Davies Motors now operate a postal supply service in respect of Lagonda spares, while another very interesting development is that of “service” engines, radiators, gearboxes and rear-axle units. We saw a row of 3-litre engines, reconditioned, constituting part of this valuable service and were told that changeover with a client’s old engine takes about a week, whereas, of course, a complete overhaul would put the car out of commission for a far longer time: Altogether, this is a very go-ahead specialist firm and owners of the older Lagondas will find it, as we have said, quite a home from home.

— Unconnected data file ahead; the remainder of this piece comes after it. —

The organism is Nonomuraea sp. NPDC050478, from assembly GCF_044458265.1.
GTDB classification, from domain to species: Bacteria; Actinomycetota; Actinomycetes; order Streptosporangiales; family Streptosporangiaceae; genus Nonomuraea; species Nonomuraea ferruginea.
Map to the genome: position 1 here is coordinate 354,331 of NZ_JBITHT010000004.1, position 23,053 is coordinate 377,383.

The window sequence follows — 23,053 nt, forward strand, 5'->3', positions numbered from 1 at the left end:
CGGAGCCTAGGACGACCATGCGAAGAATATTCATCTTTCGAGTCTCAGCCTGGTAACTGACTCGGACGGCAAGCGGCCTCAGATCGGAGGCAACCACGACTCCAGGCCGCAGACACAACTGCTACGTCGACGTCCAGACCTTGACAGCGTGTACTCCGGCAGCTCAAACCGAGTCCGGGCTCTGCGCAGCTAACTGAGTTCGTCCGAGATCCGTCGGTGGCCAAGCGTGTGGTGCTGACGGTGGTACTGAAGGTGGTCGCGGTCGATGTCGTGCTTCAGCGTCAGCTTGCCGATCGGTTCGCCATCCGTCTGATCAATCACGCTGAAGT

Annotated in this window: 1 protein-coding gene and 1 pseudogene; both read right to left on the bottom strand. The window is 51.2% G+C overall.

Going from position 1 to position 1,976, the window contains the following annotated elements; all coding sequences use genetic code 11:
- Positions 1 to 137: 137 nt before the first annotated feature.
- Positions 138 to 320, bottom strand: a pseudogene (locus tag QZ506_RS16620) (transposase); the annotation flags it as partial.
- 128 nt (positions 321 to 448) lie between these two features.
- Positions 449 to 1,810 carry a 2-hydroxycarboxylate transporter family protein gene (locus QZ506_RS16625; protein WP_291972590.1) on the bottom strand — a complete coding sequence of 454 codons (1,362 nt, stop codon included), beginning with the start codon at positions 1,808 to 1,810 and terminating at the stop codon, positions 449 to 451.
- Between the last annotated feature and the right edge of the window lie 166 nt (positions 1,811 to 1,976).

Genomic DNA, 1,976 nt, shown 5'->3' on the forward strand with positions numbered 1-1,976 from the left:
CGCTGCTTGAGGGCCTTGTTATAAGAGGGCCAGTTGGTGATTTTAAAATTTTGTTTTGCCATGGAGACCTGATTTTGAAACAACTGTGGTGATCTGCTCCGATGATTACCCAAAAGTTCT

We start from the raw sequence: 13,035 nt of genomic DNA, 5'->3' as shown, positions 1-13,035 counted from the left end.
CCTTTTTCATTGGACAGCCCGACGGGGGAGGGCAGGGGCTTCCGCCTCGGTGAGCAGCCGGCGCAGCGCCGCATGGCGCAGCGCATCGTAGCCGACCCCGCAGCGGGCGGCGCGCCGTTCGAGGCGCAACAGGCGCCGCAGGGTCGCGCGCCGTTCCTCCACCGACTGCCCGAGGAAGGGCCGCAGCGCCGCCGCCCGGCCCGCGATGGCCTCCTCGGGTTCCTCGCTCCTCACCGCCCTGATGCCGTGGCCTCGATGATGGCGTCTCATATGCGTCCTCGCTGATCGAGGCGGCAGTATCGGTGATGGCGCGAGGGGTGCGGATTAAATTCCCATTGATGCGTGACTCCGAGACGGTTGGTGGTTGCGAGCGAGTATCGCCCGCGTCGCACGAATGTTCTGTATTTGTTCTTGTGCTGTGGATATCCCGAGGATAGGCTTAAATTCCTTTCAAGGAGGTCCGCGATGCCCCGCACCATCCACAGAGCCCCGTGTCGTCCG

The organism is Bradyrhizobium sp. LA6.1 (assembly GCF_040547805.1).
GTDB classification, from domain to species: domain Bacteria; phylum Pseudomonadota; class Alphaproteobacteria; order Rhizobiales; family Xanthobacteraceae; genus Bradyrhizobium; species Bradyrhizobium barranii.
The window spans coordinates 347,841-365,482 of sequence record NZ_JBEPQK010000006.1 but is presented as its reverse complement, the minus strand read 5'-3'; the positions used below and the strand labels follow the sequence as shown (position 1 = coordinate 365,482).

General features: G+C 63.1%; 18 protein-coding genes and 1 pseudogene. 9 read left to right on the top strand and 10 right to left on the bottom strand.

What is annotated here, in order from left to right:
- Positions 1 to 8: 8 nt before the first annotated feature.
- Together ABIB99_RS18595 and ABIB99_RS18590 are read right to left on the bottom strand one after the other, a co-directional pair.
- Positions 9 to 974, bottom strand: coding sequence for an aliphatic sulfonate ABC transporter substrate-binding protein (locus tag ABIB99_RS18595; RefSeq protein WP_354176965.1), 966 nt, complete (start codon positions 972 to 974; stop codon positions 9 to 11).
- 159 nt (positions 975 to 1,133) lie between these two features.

P. R. Hodge is taking over “Fuzzi,” the four-wheel-drive Special into which Pat Whittet and Co. have installed a Mercury V8 engine.
Hutchison talks of installing a self-change gearbox and “ZF” differential in his very potent, R. R. Jackson-tuned Alfa-Romeo, which ran second to Mays at Shelsley Walsh.
Parnell’s latest acquisition is the ex-Whitehead “E” type E.R.A. We understand that his famous 16-valve Maserati will change hands.